Before I start, let me introduce you to another Ruby developer from Japan, Makoto Inoue. This year he volunteered to help the foreigner speakers to have their slides translated to japanese, to make it easy on the real time translators during the talks (Thanks for the help, Makoto-san!). He started his Ruby career because of Rails a few years ago and now he got himself a good position at New Bamboo, in London, the company that also delivered the very awesome Pusher service.
Makoto attended last year as well and wrote his thoughts in two articles that you should read before going on (Part 1, Part 2). In the second part he mentions another article originally wrote by Shyouhei Urabe, a Ruby Core developer. This article is titled RubyKaigi must die and it seemed to have inspired Takahashi-san on the theme for RubyKaigi 2011. Because I feel it’s important to point out, I will quote the article here:
1: The quality of RubyKaigi is unnecessarily high
The fee of Ruby Kaigi (JPY 6000 for 3 days) is way too low considering average conference fees, yet the quality is too high. We should think about how come this is possible. It looks to me that it is relying too much on volunteers. It is as if we are burning the motivation of these volunteers as fuel. I am worried that people get burnt out, and nothing is going to be left in the end. I don’t think buying someone’s motivation by money (= paying money to stuff, or hiring professional event company) is necessarily bad, especially if it helps to sustain the community.
To be frank, there is no structure for RubyKaigi to continue. This is because we were not sure if the Kaigi will continue when we first started. We thought “just give a try”. We continued because its continuous good response, but this is not sustainable.
2: RubyKaigi should be starting point, not the goal
The initial purpose of Ruby Kaigi was to find people (who have contributed to Ruby , or use Ruby for interesting ways) and put spotlight on them. There must be so many Rubyists who kept low profile unless attended Ruby Kaigi. I do agree that it’s a great thing, but that should not be the start point. RubyKaigi is almost like a cradle for Rubyist, but that’s not the end goal. I feel that the number and quality of theses people start outweighing RubyKaigi and RubyKaigi will become constraints to people as it grows.
How can we avoid this? We need some sort of scale up/out strategy such as increasing the capacity of the Kaigi, do it more frequently, or incorporate RubyKaigi as sustainable organisation, but not sure if there are anyone who want to do that. Then the alternative goes to “Stop it!!”.
3: Isn’t RubyKaigi creepy?
I was expecting that someone is going to say this at some point. Why you guys always mentions “Love” or “Feels” good, and everybody gets so moved? That’s so creepy. You need to calm down a bit. Isn’t it abnormal? If you start hearing something sounds smooth, that means there are something else behind.
To say brutally frank, RubyKaigi is an instrument for a few leading people to agitate other people, and this is so called “cult”. It may not be that bad. Having said that, I am insider of the community (NOTE: The author is one of the Ruby core committers), so even I may underestimate this phenomenon.
This is dangerous, because it is a sign of temporarily fever and people soon go away when the hype goes. It’s nice that Ruby becomes so popular, but we have to think about how to have sustainable community, so the further fever should stop. It’s now time to cool down a bit.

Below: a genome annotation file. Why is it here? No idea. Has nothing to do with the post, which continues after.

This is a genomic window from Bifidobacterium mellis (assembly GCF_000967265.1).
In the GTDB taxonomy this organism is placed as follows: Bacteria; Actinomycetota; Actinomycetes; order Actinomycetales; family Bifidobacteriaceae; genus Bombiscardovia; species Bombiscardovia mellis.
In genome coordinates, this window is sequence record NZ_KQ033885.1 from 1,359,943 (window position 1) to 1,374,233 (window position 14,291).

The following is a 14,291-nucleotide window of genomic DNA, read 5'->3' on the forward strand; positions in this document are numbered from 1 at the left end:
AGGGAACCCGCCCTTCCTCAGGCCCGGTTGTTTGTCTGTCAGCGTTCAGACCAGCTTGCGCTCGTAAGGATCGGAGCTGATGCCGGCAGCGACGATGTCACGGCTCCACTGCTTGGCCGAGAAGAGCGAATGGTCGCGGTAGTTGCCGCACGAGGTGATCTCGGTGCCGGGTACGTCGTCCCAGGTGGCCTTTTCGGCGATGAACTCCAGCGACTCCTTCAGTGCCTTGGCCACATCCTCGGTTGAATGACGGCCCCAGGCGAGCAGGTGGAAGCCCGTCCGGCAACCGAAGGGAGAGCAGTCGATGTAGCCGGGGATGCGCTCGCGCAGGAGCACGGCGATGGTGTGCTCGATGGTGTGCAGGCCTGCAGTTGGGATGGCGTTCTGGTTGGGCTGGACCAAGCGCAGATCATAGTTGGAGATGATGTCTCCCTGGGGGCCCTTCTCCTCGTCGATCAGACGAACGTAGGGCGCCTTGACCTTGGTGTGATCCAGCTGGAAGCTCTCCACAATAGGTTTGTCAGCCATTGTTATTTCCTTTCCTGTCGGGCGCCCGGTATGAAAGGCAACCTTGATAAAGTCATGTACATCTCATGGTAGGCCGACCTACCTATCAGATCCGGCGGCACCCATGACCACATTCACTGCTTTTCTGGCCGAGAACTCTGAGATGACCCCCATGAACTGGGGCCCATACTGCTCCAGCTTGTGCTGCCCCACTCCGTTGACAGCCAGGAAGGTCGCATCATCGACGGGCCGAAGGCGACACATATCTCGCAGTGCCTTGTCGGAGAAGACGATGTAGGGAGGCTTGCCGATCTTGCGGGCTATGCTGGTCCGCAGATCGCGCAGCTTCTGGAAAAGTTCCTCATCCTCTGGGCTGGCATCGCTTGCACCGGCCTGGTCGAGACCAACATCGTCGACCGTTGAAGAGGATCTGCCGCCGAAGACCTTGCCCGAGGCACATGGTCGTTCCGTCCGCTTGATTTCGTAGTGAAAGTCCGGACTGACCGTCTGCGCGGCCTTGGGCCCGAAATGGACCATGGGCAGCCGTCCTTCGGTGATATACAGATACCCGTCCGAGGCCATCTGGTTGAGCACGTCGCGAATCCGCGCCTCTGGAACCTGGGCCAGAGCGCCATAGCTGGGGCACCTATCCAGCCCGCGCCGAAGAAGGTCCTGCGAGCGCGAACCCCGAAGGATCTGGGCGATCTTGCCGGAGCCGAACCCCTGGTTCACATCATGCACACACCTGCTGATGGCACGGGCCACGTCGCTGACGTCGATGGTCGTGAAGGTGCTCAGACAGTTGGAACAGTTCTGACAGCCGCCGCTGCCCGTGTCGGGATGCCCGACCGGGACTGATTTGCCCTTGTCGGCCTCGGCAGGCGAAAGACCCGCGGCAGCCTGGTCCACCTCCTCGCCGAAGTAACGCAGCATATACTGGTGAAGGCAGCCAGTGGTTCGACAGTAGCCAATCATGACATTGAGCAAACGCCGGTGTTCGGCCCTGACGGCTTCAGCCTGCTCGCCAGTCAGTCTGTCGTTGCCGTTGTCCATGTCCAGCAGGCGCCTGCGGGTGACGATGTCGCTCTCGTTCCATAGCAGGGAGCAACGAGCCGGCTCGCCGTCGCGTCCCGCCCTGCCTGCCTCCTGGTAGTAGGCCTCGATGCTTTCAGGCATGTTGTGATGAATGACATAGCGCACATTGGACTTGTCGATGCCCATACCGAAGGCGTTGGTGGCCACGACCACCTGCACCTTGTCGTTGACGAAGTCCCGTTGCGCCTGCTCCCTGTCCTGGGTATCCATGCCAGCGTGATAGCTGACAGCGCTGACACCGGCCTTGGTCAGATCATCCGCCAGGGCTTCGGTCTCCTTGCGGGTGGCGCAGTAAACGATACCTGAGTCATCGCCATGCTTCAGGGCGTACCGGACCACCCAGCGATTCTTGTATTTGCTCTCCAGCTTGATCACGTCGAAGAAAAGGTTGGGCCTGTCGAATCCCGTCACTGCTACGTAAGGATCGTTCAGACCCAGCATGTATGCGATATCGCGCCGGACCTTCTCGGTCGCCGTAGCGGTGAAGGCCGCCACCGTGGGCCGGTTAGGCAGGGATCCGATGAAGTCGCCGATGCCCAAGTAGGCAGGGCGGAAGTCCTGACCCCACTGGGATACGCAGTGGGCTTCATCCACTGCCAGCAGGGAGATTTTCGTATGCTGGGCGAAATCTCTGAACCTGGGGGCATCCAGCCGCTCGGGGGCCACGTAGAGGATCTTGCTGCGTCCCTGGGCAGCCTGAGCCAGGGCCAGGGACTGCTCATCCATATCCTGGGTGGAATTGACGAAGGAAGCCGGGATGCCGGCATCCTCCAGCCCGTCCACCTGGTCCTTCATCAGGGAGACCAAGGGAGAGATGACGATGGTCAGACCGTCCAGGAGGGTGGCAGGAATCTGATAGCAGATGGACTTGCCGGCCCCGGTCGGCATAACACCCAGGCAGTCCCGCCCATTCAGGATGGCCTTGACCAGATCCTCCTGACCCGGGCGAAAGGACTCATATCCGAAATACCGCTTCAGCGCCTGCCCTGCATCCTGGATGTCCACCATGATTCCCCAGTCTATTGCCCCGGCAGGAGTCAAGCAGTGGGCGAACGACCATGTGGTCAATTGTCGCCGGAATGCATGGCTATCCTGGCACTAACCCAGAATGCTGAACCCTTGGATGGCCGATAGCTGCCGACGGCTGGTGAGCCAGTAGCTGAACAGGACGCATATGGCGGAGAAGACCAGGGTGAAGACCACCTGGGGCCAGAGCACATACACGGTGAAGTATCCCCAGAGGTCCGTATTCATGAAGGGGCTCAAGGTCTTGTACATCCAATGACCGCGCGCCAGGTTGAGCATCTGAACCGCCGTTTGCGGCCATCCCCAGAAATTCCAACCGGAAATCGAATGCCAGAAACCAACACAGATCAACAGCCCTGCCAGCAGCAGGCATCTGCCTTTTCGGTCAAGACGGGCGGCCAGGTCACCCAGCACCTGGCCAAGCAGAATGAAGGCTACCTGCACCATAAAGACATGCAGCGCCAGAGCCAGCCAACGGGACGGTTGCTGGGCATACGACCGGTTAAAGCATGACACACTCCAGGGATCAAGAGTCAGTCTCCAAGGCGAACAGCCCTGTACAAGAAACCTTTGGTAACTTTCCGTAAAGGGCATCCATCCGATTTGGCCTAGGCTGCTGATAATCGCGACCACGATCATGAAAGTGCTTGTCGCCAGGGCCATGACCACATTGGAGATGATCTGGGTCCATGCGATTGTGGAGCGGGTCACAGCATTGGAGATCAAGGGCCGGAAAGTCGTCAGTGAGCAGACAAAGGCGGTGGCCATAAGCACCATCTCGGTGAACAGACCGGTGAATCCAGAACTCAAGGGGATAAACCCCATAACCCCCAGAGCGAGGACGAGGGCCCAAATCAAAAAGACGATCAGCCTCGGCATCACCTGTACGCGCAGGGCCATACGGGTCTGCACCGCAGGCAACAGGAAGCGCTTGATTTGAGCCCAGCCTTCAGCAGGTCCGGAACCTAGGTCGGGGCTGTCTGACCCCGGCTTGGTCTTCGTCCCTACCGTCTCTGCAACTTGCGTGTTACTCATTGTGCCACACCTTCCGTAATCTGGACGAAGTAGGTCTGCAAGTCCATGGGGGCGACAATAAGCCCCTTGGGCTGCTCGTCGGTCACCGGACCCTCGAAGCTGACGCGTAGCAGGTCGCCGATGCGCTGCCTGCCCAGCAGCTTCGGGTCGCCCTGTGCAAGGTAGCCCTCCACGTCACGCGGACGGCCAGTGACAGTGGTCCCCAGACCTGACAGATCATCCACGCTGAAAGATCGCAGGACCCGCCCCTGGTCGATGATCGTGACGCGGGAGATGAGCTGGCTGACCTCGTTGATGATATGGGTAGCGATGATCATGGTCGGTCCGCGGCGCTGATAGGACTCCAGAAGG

That’s all. If you keep saying “It is too hard (to organise)” or “(RubyKaigi organisation) is so fragile”, then you should stop now. RubyKaigi is not all of your life, isn’t it?
So at the closing speech from RubyKaigi 2010, they announced that 2011 would be The Final RubyKaigi. The idea is close this cycle, reorganize and come back. Takahashi-san will found a proper organization to be the stewardship of an yet unnamed new conference that will come back probably in 2013. So 2012 will be the first gap in 6 years of RubyKaigi. It is still unknown how this will be reorganized, but it seems clear that it’s not the end.
Don’t take everything literally, those are wise word that deserve some reflection. So pay attention.
It’s already a great achievement to be able to deliver six consecutive conferences like this. I was involved in three consecutive conferences of similar sizes and I can appreciate the effort. I said it’s a bold move because it takes courage to dismantle something like this. Once you start and you really like it, it’s difficult to let go. But on the other hand you need to step up to the next level once you reach the first ceiling, and I think RubyKaigi served its purpose.
In the US, Chad Fowler, Rich Kilmer, David Black organized the first RubyConf back in 2001 and just after that they founded RubyCentral, a non-profit organization, to organize the next conferences and support regional events. It was very “American” and a smart move that payed off in spades, specially with the following support from O’Reilly and other companies. They are delivering the 11th RubyConf and they just delivered the 6th RailsConf. The “founding fathers” of the American Ruby Community were able to foster a sustainable ecosystem. I’ll come back to this subject in another article.
There are several similarities in the Japanese and Brazilian Ruby communities, there are specific challenges and there are lots of things that I have personally learned in my trip. I will share some of those insights in my next articles, for now I will wrap up my impressions of this Final RubyKaigi by saying that it succeeded in going beyond my expectations and I really appreciate all the effort spent by the staff in putting this great conference together, and I wish them luck in coming back.